The cybersecurity group is a multidisciplinary team of researchers that collates several knowledge areas and apply them to scientific problems in the context of IT security. The team works on several diverse topics related to cybersecurity, including:
Among all the existing Attack models, Attack graphs represent a nice abstraction to capture the notion of multi-step attack i.e., an attack toward a specific target executed taking intermediate steps in which the attacker compromise several entireties and exploits their vulnerability to reach the target. Several attack graph representations exist in literature but they suffer the same limitation: they are poorly scalable and consider only vulnerability related to the underling network infrastructure. We study how to improve the scalability of the attack graph generation process and how to enrich the attack graph with other types of information (e.g., application vulnerabilities, human vulnerabilities, etc.).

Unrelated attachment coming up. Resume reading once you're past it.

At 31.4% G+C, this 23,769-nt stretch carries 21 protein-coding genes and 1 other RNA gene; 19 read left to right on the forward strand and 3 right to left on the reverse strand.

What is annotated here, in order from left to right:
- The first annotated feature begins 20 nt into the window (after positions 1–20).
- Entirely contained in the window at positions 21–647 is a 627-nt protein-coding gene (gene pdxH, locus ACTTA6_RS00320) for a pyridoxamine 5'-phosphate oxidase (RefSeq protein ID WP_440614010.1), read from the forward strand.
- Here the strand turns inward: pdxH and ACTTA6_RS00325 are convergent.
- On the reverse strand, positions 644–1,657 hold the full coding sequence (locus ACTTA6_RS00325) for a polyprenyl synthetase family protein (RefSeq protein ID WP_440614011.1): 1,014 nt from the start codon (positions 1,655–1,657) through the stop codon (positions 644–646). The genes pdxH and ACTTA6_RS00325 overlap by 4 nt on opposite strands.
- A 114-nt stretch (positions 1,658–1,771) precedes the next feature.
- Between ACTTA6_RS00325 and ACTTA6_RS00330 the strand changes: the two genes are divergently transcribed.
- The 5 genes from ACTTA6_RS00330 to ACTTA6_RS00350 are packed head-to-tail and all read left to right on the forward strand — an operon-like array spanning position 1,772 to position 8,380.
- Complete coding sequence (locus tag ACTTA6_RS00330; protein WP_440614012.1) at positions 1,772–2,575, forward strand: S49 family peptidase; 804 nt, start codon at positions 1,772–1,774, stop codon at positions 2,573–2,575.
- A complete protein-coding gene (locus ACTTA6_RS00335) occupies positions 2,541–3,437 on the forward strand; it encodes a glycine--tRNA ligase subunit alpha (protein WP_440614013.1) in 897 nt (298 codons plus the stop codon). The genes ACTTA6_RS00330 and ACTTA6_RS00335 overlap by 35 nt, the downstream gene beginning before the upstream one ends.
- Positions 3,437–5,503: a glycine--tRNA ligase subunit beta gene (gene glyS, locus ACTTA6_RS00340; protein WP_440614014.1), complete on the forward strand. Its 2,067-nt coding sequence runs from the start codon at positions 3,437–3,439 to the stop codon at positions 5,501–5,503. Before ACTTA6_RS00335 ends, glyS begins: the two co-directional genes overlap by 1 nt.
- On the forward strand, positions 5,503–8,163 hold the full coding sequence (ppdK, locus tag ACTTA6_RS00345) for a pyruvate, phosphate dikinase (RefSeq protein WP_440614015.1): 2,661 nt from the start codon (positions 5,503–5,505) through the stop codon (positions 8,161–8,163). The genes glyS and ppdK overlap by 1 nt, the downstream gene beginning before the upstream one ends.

Binary similarity. Different works in literature afford the problem of binary similarity: given the binary code of two different functions they try to understand if these two binaries have been compiled from the same source. The problem has a large number of potential applications, but it is not trivial because the source code can be compiled with different compilers on different platforms, or the compiler can use different optimizations. We study how we can generalize this definition of similarity using deep learning. In particular, we aim at identifying semantic similarities among compiled functions to support malware analysis.
Blockchain. Blockchain is an emerging paradigm that allows to store data in a fully decentralized system guaranteeing data integrity and transparency in the data flow. Actually, several technologies exists that allows users to develop and deploy his/her own blockchain. We are studying issues related to blockchain scalability (in terms of achieved performance) and security against external attacks.